Once again, the High Court is being asked to quantify ‘enjoyment of life’. This time the vanishing point has been moved forward from the ‘futility’ of the Bland case.
I am at a loss, as ever, to imagine how even those nearest and dearest to the ‘patient’ can make such a judgement. How an objective judgment can be made by the Court of Protection, based on written evidence, is beyond me.
I have had the advantage – and privilege – of having met hundreds of close relatives of those who dwell on the outer reaches of life as we know it. I have only ever met two individuals who had even countenanced deciding whether life for their loved one was futile or not; for obvious reasons I cannot discuss an individual case.
However ‘close’ you are to someone, you only have your own subjective opinion as to their enjoyment of life. I cannot climb Everest – does that make my life less enjoyable than Edmund Hillary’s? I can not do what he could do, yet I am completely content with my life as it is – if for no other reason than that I cannot imagine what it would be like to climb Everest and yet not be able to.
The Bland case was ground breaking in that the High Court were satisfied that Tony Bland had reached the vanishing point of absolute zero in terms of enjoyment of life. He was not asking to be relieved of his life – his parents were, on his behalf.
I will not pass judgement on how much of that request was objective and how much subjective – I have expended too many boxes of Kleenex listening to the tortuous arguments that those given the task of caring for someone who society says they should love and cherish for life, but who no longer resemble the person they were once moulded into, conduct within themselves.
If you are a young girl of 24, married for six months to someone you promised to cherish ‘till death us do part’, but who now lies immobile and insensate in a rest home, how do you come to terms with his parents who turn against you when you contemplate divorce? Should you really spend the rest of your life caring for someone who bears no relation to your husband, give up hope of having children, a normal life, in order to avoid the judgement of society (and his parents) that you have ‘run out’ on your marriage vows, that you are a disgrace, a heartless bitch? These are unfair pressures.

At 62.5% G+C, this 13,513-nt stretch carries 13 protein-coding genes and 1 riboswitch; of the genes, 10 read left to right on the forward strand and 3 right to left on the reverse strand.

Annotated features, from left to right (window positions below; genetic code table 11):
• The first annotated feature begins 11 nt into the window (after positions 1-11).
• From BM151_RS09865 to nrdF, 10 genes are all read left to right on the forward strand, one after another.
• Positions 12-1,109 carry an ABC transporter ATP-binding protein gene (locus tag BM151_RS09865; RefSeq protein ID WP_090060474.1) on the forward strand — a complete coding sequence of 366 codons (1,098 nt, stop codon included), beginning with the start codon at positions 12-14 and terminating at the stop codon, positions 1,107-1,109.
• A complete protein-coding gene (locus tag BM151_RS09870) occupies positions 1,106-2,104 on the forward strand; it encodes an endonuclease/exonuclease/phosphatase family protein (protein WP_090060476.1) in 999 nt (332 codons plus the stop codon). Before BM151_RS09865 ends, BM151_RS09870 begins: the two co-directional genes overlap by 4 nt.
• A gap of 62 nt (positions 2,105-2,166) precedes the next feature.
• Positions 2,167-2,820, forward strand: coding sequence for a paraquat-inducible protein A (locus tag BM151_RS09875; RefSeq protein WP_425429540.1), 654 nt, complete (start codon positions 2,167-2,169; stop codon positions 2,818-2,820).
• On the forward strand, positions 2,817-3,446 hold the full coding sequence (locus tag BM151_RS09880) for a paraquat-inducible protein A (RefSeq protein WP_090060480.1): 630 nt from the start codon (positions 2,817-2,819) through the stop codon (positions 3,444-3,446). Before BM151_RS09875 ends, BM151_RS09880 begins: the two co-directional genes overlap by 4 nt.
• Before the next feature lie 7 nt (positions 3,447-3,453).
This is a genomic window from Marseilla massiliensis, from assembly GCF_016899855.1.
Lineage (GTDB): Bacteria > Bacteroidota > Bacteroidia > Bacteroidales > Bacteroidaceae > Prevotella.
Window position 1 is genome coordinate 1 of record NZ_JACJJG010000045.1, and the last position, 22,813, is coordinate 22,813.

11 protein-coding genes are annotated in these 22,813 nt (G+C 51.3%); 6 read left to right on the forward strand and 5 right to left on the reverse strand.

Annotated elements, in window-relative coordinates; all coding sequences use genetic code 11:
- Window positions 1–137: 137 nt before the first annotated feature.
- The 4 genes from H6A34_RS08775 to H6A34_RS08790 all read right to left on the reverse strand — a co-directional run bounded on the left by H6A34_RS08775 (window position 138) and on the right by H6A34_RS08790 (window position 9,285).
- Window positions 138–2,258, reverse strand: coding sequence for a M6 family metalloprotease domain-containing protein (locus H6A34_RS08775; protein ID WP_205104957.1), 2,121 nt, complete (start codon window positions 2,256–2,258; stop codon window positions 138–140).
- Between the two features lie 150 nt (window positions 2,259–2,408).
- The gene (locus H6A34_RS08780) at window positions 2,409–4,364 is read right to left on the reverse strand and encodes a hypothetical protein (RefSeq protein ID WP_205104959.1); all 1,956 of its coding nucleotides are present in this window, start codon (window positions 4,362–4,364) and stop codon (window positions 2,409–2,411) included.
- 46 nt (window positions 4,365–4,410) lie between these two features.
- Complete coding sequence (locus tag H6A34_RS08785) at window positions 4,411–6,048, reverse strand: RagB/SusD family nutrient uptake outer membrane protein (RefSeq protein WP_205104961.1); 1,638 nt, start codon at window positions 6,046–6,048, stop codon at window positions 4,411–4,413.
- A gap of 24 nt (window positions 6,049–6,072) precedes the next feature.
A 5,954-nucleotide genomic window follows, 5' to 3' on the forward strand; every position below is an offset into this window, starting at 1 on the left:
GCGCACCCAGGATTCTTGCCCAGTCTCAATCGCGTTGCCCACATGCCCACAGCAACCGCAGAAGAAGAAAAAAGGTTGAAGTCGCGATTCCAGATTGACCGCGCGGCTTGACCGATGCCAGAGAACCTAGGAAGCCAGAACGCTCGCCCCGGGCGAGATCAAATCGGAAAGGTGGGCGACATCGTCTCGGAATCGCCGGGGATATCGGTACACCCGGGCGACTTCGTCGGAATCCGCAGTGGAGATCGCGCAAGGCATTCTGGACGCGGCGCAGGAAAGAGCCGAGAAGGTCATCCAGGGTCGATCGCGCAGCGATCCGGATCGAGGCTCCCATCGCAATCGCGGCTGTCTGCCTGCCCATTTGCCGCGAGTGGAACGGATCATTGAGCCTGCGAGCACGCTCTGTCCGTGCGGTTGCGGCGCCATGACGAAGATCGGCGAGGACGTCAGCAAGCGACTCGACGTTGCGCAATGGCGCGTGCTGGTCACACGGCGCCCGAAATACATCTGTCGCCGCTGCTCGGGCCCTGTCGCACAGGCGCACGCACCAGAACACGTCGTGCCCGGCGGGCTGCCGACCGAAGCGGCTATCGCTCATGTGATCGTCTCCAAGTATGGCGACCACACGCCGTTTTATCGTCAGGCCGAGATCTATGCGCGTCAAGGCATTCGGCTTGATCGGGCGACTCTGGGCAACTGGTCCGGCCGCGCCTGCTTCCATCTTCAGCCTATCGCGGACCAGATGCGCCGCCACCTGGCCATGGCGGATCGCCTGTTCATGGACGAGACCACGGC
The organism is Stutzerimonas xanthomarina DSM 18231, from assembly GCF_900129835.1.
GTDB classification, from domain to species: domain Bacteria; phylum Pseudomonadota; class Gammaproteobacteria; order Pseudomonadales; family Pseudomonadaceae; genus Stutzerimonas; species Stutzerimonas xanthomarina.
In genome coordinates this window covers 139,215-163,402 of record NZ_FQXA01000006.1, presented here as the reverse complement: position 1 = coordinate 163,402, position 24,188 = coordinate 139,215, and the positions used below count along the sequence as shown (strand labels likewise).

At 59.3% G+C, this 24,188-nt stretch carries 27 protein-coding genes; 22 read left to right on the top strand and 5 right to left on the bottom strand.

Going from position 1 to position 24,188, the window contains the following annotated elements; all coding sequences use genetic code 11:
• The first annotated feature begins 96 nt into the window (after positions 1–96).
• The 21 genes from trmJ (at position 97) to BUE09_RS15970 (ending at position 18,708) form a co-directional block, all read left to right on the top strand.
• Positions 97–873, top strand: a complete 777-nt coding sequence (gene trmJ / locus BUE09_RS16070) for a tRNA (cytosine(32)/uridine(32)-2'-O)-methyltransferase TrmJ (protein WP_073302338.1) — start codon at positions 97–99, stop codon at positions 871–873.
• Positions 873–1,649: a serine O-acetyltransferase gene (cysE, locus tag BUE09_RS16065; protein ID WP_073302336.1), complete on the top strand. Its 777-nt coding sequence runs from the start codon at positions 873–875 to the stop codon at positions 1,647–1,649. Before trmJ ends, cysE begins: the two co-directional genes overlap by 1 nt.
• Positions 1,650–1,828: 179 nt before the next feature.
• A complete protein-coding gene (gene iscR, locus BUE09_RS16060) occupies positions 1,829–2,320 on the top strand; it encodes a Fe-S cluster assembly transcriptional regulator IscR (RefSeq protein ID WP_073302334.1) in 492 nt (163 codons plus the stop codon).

Yet what are we saying when the court agrees to such a ‘divorce’ on behalf of the patient? We are saying surely, that it is unreasonable to expect their partner to diminish their potential enjoyment of life because of what has happened to the patient.
That society is that judgemental was brutally illustrated to me once. A young woman, I shall call her Alice, suffered from Down’s Syndrome. She was around 30, a happy laughing soul, content with her life within a small unit containing maybe three or four companions similarly abled. I enquired about family, visitors. No, there were none. She had no brothers or sisters. ‘
‘They never risked the same thing happening again’ sniffed the woman in charge. ‘Doctors, both of them, he drove down here with Alice the day after she was born and we’ve never seen them since, just a card at Christmas’.
Her disapproval was palpable, even after 30 years. I got the impression she would cheerfully have seen them tarred and feathered for their abdication of parental duties – and yet, and yet.
Somewhere, several hundred miles North of Alice’s home, a pair of childless Doctors continue to go about their business, saving lives, benefiting the community they live in – and scorned for not giving Alice, what? What exactly would they have given her? How, precisely, has their wish to remake their lives, been to her detriment?
The decision that the Court of Protection has to make in the current case of ‘M’ is far more serious than divorce or the permanent fostering of a child – and yet part of the principle is the same – it is the wish of the parents or carers to ‘move on’, in that ghastly American phrase.
Now we are potentially talking of the death of the patient being required in order that the rest of the family can ‘move on’ – and I recoil. It is a price too high, to me at least.
I know not why. I came, albeit reluctantly, to terms with the Bland decision along the same lines as I came to terms with the decision of the parents of Alice, or the many young men and woman who wished for a divorce in similar circumstances.
The partners and family had their rights too, social constructs of what a marriage should be, or how a Mother should behave, were not relevant when you could discern no tangible benefit to the patient.
The case of ‘M’ is different though – for the goal posts have once more moved beyond my understanding.
‘M’ is not in a permanent vegetative state, unable to discern any quality of life, ‘M’ is ‘minimally conscious’, she has likes and dislikes, responds to her immediate carers – or at least, they believe that she does.
The High Court is no longer considering whether an absolute zero quality of life is to be preserved, but whether a lesser quality than you or I enjoy is worth preserving – I do not know any way in which you can make that decision, beyond saying ‘that this is not our decision to make’.
I await the final judgment with trepidation. Truly Judgment Day.